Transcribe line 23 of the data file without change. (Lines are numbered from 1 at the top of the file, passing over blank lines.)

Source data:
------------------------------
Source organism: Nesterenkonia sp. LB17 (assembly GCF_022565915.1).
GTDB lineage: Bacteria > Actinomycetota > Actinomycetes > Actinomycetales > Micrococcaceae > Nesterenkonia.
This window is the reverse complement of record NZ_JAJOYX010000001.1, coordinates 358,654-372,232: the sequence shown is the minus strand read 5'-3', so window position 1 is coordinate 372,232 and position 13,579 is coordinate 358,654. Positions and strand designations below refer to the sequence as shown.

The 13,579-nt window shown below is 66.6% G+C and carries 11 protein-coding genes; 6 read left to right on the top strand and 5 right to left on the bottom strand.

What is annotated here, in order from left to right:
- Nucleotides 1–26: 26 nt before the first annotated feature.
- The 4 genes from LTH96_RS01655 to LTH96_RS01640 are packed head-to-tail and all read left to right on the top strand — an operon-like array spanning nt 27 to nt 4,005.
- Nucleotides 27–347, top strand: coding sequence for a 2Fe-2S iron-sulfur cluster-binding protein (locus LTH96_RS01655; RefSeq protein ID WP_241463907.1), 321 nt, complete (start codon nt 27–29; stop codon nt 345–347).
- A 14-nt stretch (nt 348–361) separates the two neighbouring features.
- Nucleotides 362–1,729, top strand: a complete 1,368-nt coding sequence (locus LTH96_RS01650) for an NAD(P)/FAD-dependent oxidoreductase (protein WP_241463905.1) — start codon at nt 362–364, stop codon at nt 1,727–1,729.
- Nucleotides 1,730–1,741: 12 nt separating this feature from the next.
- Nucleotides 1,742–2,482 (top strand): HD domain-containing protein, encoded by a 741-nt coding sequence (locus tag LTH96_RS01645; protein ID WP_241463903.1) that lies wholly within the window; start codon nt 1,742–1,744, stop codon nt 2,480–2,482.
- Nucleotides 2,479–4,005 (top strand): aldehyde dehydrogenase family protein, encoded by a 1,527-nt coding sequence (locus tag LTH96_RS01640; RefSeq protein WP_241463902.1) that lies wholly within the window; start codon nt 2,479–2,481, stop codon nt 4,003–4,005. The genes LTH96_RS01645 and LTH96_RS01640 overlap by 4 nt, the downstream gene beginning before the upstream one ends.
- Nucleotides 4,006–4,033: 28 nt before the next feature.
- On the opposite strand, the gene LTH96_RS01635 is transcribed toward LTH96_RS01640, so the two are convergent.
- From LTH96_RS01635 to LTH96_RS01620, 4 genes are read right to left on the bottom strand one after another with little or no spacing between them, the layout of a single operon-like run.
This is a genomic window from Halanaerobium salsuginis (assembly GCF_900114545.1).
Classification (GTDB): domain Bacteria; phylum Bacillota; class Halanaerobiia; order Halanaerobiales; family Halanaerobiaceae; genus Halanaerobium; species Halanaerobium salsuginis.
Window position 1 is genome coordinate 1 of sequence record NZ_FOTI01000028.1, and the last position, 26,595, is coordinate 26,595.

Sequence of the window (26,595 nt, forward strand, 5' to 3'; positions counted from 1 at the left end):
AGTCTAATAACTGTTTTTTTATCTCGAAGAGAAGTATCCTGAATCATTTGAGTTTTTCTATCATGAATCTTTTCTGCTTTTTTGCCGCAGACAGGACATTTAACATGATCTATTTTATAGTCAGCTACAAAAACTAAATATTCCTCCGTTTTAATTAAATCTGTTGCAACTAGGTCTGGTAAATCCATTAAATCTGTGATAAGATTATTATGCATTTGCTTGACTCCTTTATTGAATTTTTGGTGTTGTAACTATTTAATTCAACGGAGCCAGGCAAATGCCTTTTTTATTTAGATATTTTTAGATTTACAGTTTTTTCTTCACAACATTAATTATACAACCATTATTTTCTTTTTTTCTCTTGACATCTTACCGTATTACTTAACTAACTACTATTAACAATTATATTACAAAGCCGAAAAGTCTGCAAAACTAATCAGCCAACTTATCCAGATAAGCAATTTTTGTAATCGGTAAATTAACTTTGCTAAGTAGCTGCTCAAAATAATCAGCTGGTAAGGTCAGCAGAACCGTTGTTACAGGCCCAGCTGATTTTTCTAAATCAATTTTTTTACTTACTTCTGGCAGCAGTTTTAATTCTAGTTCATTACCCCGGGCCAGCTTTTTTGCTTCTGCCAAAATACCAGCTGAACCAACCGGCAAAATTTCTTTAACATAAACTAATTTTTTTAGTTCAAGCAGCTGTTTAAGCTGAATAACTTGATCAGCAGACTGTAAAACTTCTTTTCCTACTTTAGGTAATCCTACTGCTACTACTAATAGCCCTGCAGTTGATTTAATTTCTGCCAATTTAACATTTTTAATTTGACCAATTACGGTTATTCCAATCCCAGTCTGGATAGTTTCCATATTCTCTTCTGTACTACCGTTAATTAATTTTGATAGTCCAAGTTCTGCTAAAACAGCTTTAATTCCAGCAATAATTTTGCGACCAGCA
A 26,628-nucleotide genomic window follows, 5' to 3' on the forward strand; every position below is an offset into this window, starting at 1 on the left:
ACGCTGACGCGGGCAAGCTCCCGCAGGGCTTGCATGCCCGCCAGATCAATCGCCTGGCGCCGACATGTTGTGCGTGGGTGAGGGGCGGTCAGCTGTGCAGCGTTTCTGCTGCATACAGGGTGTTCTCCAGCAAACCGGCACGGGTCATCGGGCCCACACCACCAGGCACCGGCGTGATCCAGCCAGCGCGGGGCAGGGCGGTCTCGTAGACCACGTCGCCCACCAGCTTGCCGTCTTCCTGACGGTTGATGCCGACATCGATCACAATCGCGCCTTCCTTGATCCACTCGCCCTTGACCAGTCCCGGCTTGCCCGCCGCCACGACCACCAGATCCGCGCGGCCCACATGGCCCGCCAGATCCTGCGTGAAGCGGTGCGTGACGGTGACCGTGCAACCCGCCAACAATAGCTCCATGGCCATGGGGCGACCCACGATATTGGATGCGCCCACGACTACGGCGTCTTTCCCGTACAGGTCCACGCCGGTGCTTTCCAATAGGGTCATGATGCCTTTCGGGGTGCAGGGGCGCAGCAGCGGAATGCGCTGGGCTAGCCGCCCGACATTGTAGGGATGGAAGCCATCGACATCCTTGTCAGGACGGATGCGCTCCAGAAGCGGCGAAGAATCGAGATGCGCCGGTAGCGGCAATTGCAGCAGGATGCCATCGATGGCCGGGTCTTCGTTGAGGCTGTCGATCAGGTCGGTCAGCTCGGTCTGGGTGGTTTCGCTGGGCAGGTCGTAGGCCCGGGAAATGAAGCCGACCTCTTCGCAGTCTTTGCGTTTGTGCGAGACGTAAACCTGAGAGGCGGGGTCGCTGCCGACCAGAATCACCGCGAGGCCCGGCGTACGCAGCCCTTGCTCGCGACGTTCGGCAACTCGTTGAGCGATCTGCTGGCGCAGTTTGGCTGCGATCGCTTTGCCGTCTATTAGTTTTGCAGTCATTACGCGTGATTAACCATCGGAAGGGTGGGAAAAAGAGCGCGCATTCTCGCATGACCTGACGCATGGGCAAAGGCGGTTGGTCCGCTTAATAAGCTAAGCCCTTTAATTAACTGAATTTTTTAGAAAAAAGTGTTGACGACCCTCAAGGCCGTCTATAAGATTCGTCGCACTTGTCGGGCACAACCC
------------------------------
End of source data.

ACGCTGACGCGGGCAAGCTCCCGCAGGGCTTGCATGCCCGCCAGATCAATCGCCTGGCGCCGACATGTTGTGCGTGGGTGAGGGGCGGTCAGCTGTGCAGCGTTTCTGCTGCATACAGGGTGTTCTCCAGCAAACCGGCACGGGTCATCGGGCCCACACCACCAGGCACCGGCGTGATCCAGCCAGCGCGGGGCAGGGCGGTCTCGTAGACCACGTCGCCCACCAGCTTGCCGTCTTCCTGACGGTTGATGCCGACATCGATCACAATCGCGCCTTCCTTGATCCACTCGCCCTTGACCAGTCCCGGCTTGCCCGCCGCCACGACCACCAGATCCGCGCGGCCCACATGGCCCGCCAGATCCTGCGTGAAGCGGTGCGTGACGGTGACCGTGCAACCCGCCAACAATAGCTCCATGGCCATGGGGCGACCCACGATATTGGATGCGCCCACGACTACGGCGTCTTTCCCGTACAGGTCCACGCCGGTGCTTTCCAATAGGGTCATGATGCCTTTCGGGGTGCAGGGGCGCAGCAGCGGAATGCGCTGGGCTAGCCGCCCGACATTGTAGGGATGGAAGCCATCGACATCCTTGTCAGGACGGATGCGCTCCAGAAGCGGCGAAGAATCGAGATGCGCCGGTAGCGGCAATTGCAGCAGGATGCCATCGATGGCCGGGTCTTCGTTGAGGCTGTCGATCAGGTCGGTCAGCTCGGTCTGGGTGGTTTCGCTGGGCAGGTCGTAGGCCCGGGAAATGAAGCCGACCTCTTCGCAGTCTTTGCGTTTGTGCGAGACGTAAACCTGAGAGGCGGGGTCGCTGCCGACCAGAATCACCGCGAGGCCCGGCGTACGCAGCCCTTGCTCGCGACGTTCGGCAACTCGTTGAGCGATCTGCTGGCGCAGTTTGGCTGCGATCGCTTTGCCGTCTATTAGTTTTGCAGTCATTACGCGTGATTAACCATCGGAAGGGTGGGAAAAAGAGCGCGCATTCTCGCATGACCTGACGCATGGGCAAAGGCGGTTGGTCCGCTTAATAAGCTAAGCCCTTTAATTAACTGAATTTTTTAGAAAAAAGTGTTGACGACCCTCAAGGCCGTCTATAAGATTCGTCGCACTTGTCGGGCACAACCC